Whew. The writing continues, non stop, breaking all form and routine. So I will ramble about a bit while I have the chance, before I head back to the dreamworld.
On March 11, 1889, Chekhov writes, "I am writing a novel! I keep writing and writing and I dont' see the end of it all."
On April 9, 1889, he writes, "The novel, after making remarkable progress is now stranded, waiting for the tide."
On February 12, 1891, he writes, My nove is progressing....There is no movement in my novel, and that frightens me. I am afraid it will be difficult to read to the middle, to say nothing of reading to the end. Anyway I shall finish it."
Uh, just who was it who said writing is easy?
I've read a good deal lately, Three books on the 18th Century, one on personalities, two on pleasure gardens -- but I eat that stuff up. I picked up Raymond Chandlers, Farewell My Lovely, and finally couldn't heave it far enough. Kenneth Goldsmith's Soliloquy was in there too -- a thick book of everything he said during one week in NYC. Funny passage when his wife wants him to shut off the tape recorder because they are having sex and he says another episode was already taped a couple days before. There were more books.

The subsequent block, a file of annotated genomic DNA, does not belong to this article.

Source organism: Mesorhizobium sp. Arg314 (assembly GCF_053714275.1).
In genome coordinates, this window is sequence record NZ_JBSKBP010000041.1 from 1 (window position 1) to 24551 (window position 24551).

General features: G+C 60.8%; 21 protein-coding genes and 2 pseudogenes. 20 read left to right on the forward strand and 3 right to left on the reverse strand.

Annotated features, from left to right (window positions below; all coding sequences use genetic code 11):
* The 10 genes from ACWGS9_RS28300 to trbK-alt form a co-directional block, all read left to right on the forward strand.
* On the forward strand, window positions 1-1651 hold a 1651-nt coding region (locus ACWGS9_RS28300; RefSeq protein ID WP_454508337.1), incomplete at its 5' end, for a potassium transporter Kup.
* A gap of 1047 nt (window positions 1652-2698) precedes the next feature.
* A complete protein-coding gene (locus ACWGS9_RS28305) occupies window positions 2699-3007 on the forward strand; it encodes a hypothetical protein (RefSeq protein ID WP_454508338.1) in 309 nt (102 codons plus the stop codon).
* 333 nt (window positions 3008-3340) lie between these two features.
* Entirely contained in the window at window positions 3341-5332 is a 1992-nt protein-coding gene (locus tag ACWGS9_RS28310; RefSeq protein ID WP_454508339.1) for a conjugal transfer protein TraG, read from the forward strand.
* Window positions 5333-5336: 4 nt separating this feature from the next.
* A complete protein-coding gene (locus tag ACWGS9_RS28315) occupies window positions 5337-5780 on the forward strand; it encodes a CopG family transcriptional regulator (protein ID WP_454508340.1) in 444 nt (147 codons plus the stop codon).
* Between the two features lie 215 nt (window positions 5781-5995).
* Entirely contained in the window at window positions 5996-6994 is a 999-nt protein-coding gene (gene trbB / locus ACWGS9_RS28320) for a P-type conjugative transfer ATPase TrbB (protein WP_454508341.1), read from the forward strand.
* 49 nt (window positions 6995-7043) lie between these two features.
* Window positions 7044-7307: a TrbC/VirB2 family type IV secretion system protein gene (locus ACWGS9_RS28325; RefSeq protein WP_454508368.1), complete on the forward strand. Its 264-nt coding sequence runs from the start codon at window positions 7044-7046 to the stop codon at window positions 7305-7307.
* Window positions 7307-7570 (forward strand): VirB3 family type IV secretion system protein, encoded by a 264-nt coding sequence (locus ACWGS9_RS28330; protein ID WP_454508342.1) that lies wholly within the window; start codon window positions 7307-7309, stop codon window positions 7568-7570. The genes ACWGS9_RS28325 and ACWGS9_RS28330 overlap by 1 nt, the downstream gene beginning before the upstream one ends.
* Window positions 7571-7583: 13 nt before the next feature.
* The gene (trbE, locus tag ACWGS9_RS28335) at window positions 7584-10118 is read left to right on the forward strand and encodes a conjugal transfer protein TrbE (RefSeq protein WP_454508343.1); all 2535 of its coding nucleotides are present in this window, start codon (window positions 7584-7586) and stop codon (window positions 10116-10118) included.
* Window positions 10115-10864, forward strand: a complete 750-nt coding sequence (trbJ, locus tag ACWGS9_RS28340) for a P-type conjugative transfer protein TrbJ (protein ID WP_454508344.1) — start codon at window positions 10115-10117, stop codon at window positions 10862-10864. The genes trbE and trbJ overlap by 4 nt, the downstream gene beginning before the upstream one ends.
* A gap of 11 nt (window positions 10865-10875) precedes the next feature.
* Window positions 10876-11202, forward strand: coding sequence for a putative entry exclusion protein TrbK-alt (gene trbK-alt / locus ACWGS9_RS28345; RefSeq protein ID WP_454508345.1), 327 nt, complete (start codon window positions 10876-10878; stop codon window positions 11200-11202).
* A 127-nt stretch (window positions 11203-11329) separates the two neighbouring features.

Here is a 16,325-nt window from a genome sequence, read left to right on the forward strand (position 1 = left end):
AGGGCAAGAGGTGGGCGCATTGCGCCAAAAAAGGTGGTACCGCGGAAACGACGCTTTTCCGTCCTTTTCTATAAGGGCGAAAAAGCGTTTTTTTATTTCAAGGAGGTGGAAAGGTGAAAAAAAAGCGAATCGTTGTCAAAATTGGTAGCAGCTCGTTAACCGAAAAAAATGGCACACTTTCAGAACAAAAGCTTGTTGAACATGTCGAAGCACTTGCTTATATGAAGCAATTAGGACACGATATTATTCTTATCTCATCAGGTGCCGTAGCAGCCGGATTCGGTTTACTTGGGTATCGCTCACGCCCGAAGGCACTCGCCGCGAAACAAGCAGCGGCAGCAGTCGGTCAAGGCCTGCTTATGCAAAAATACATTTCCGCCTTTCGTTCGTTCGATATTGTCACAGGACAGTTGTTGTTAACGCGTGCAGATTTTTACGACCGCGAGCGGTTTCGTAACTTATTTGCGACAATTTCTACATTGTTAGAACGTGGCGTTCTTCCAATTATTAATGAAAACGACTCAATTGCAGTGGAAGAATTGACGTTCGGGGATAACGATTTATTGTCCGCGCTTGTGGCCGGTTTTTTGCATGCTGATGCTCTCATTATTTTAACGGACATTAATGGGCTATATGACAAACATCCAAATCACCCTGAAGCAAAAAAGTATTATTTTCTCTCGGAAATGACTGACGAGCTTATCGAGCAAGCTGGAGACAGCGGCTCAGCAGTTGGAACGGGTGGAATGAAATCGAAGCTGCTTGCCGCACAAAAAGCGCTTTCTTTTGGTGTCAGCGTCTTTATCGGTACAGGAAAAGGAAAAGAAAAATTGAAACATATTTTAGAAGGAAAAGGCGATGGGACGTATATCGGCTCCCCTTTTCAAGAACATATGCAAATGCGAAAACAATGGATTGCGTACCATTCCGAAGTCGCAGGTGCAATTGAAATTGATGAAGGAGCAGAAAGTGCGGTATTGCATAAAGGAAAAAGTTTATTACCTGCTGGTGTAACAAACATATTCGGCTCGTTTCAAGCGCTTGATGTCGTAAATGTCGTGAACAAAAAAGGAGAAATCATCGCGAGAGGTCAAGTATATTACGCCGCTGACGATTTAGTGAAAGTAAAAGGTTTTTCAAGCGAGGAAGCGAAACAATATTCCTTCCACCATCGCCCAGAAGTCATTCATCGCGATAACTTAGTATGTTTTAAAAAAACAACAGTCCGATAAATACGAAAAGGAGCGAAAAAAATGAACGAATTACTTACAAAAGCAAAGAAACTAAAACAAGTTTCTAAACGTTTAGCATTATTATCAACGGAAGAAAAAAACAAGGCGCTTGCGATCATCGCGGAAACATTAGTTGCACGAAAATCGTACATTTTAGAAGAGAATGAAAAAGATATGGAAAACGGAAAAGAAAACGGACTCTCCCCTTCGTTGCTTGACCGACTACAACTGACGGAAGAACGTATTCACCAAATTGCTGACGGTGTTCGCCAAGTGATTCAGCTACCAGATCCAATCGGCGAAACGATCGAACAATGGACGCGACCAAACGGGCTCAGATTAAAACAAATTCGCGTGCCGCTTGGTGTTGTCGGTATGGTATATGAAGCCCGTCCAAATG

However, I feel like mentioning only one book but let me back up. The Globe and Mail ran a review of the Griffin Prize winning book, Nerve Squall by Sylvia Legris. (great title isn't it.) The reviewer evidently is a poet who prefers logical sentences that are more prose in minimal form, everything concrete and grounded. He hated it. But the few passages I read were astounding. I ran right out and picked up a copy. You want a book of poems that will pop your retinas and knock your brain silly? This is the one. Migranes, lightening, optics, thoughts. I haven't been so utterly thrilled by language and poetry in a while. Start with Nerve Storms, it's a masterpiece. (I'll forgive the cover but otherwise skip the terrible drawings that only detract from the images created by words. I'm actually seriously debating covering them all with white paint.) I just can't say enough positive things about this book.
Congrats to the Calgary Herald for their book fair. I know I found a few terrific bargains that will sustain my reading! Summer is icumen in. Kudos if you know that poem.